- Open-angle glaucoma - when the pressure in the eye increases over
time due to poor drainage of the aqueous humour.
- Angle-closure glaucoma - when the iris is too close to the drainage
canal (trabecular meshwork).
Anyone can develop glaucoma, but the risk becomes greater as you age.
People who are more likely to develop it:
- Have high eye pressure(5)
- Are markedly nearsighted(5)
- Have a family history of glaucoma(5)
- Are of African descent (open-angle glaucoma)(5)
- Are of Asian descent (angle-closure glaucoma)(1)
- Have high blood pressure(6)
The only modifiable glaucoma risk factor is high eye pressure, also known
as intraocular pressure (IOP). This is the leading cause of glaucoma, although
it is possible to develop the condition without it. Due to the build-up of
natural fluid produced by the eye, high eye pressure causes permanent damage
to the optic nerve, the "cable" used by the eye to communicate to the
brain(7). High eye pressure may exist without noticeable symptoms so many
people do not know they have it if their vision is not checked regularly(8).
In fact, people may not notice vision loss until 40 percent or more of their
optic nerve has been damaged(8). IOP is an easily identifiable risk factor,
however people who fall within the normal IOP range may still be at risk for
About the World Glaucoma Association and the World Glaucoma Patient
Both the WGA and WGPA exist to better the lives of glaucoma patients
around the world. The WGA attempts to optimize the quality of glaucoma science
and care through communication and cooperation among national and regional
Glaucoma Societies, with companies involved with glaucoma, glaucoma patient
organizations and many others in the glaucoma community, and by the
enhancement of glaucoma management by ophthalmologists around the world. The
WGPA works globally to encourage the establishment of and cooperation among
national Glaucoma Patient Associations worldwide. The group serves as an
umbrella organization to provide useful information to individuals, health
care providers and support groups that are devoting their efforts to the fight
About Pfizer Ophthalmics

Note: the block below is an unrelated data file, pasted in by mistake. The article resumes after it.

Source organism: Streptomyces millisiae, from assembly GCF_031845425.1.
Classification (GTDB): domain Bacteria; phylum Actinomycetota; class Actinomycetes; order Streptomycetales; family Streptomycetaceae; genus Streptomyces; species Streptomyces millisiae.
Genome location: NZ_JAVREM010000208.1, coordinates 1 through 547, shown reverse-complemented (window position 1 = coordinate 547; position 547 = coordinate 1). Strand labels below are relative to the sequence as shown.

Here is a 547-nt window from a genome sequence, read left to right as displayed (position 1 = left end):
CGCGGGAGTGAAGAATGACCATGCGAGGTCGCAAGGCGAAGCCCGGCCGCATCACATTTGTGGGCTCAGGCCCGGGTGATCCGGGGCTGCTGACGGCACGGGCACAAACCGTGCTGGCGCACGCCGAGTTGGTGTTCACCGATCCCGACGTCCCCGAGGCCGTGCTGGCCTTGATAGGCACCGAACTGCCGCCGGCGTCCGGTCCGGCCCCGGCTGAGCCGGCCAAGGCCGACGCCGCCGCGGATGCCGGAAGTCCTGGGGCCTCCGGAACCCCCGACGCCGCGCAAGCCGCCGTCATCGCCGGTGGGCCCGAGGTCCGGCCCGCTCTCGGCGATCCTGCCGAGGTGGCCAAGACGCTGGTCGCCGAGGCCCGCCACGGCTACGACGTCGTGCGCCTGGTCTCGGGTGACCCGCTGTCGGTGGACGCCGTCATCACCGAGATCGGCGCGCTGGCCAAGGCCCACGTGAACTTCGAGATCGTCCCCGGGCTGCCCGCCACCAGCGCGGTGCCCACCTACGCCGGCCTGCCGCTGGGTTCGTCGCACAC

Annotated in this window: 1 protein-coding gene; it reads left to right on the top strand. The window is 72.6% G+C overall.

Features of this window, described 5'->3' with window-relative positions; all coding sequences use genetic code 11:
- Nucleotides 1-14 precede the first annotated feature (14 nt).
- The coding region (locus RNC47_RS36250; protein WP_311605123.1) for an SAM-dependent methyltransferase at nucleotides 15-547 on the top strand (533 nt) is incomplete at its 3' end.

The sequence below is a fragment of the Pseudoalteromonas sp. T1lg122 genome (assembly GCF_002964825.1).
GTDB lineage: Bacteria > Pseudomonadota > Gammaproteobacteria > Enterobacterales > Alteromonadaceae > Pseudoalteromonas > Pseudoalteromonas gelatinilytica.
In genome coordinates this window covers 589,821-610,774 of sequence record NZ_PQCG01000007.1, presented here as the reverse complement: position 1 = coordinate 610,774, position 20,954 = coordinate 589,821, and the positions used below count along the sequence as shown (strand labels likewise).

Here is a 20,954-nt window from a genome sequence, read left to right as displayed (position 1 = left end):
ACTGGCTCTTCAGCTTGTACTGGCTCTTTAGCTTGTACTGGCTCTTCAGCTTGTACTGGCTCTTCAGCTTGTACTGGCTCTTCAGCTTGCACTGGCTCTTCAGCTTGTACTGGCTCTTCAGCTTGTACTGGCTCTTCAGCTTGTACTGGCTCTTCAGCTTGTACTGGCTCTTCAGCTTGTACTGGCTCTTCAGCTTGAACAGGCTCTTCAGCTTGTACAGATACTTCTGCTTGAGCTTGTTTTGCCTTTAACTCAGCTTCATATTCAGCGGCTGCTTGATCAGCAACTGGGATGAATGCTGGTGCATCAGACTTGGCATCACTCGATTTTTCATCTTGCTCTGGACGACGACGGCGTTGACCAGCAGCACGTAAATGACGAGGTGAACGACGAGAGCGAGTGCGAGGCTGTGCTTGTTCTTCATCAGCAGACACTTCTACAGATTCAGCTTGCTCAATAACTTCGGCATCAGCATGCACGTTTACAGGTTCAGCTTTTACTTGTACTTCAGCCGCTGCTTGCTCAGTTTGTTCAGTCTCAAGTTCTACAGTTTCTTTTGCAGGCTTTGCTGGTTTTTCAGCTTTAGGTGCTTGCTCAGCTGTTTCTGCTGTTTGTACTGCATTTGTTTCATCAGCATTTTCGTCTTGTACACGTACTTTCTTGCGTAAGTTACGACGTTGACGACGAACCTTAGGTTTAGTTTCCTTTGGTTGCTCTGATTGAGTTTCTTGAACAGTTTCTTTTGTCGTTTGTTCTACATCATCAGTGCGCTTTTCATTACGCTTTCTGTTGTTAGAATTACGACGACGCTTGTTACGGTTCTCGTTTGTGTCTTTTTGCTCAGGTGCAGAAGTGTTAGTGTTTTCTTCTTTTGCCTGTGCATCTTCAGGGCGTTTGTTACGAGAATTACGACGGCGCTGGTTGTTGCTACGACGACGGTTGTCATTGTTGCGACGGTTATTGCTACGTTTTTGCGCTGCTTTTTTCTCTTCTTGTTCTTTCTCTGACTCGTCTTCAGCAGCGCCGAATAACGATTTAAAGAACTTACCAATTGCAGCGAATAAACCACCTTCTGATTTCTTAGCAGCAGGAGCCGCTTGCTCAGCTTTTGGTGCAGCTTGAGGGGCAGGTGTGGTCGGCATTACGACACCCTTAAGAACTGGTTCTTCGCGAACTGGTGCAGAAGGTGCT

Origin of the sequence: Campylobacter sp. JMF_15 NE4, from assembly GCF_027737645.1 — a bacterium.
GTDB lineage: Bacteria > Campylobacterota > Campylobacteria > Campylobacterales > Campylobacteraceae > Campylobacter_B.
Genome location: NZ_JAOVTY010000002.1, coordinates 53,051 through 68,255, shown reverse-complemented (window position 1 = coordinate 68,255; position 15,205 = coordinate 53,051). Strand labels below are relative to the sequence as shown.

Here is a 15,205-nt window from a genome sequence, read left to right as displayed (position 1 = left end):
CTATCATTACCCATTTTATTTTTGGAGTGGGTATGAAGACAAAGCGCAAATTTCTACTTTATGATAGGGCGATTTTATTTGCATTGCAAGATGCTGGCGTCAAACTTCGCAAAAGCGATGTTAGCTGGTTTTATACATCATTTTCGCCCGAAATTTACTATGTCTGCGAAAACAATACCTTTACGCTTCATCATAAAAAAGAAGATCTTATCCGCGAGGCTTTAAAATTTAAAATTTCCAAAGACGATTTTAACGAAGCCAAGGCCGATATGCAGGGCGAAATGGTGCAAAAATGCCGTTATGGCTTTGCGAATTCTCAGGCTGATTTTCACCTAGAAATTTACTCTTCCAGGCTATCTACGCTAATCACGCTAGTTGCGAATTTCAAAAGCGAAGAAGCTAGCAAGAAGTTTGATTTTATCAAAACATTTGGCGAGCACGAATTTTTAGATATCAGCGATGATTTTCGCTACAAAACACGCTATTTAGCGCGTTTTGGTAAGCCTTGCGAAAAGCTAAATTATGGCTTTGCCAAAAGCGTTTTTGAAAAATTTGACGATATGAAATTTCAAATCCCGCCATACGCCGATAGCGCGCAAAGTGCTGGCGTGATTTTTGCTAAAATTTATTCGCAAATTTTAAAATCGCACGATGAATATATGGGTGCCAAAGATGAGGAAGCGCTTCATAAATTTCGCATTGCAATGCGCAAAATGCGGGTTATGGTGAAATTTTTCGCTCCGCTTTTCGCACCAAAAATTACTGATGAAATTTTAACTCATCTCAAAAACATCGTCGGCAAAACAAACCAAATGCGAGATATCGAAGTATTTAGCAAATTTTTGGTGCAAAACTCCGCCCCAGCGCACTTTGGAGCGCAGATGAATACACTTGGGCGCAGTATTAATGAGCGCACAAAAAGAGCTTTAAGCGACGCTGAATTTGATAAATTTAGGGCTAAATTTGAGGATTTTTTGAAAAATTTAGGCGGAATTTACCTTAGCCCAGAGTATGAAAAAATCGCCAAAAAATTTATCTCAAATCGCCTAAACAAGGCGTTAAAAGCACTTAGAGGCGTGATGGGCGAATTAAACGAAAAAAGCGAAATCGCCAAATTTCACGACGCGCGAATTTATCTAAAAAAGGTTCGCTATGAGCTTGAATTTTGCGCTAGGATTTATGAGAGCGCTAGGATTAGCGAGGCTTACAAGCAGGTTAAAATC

Pfizer Ophthalmics, a division of Pfizer Inc, is committed to preserving
sight and eliminating preventable blindness. Pfizer Ophthalmics discovers,
develops and provides leading treatments in ophthalmology to support patients
who are at risk of blindness or suffering from vision impairment, and to serve
the health care professionals who treat them.
(1). World Health Organization. Bulletin of the World Health
Organization. In Focus, Nov. 1 2004
(2). Congdon NG, Friedman DS, Lietman T. Important Causes of Visual
Impairment in the World Today. JAMA. 2003; 290: 2057-2060.
(3). Quigley HA, Broman AT. The number of people with glaucoma
worldwide in 2010 and 2020. Br J Ophthalmol 2006; 90: 262-267
(4). Lee PP, Walt JG, Doyle JJ et al. A multicenter, retrospective
pilot study of resource use and costs associated with severity of disease
in glaucoma. Arch Ophthalmol 2006; 124(1): 12-19
(5). The Glaucoma Foundation. Who's At Risk? Available at:
http://www.glaucomafoundation.org/Risk.htm. Accessed on August 24, 2007.
(6). U.S. Food and Drug Administration. Guarding Against Glaucoma.
Available at: http://www.fda.gov/fdac/features/995_glaucoma.html.
Accessed on August 24, 2007.
(7). The Glaucoma Foundation. About Glaucoma. Available at:
http://www.glaucomafoundation.org/about_glaucoma.htm. Accessed on
August 24, 2007.
(8). Distelhorts JS, Hughes GM. Open angle glaucoma. American Family
Physician. 2003; 67(9): 1937-1944
For further information:
For further information: Tara Breen, Resolute Communications, Tel:
+44-(0)-20-7615-1350, Tara.Breen@resolutecommunications.com; Ainsley Munce,
Resolute Communications, Tel: +44-(0)-20-7357-8187,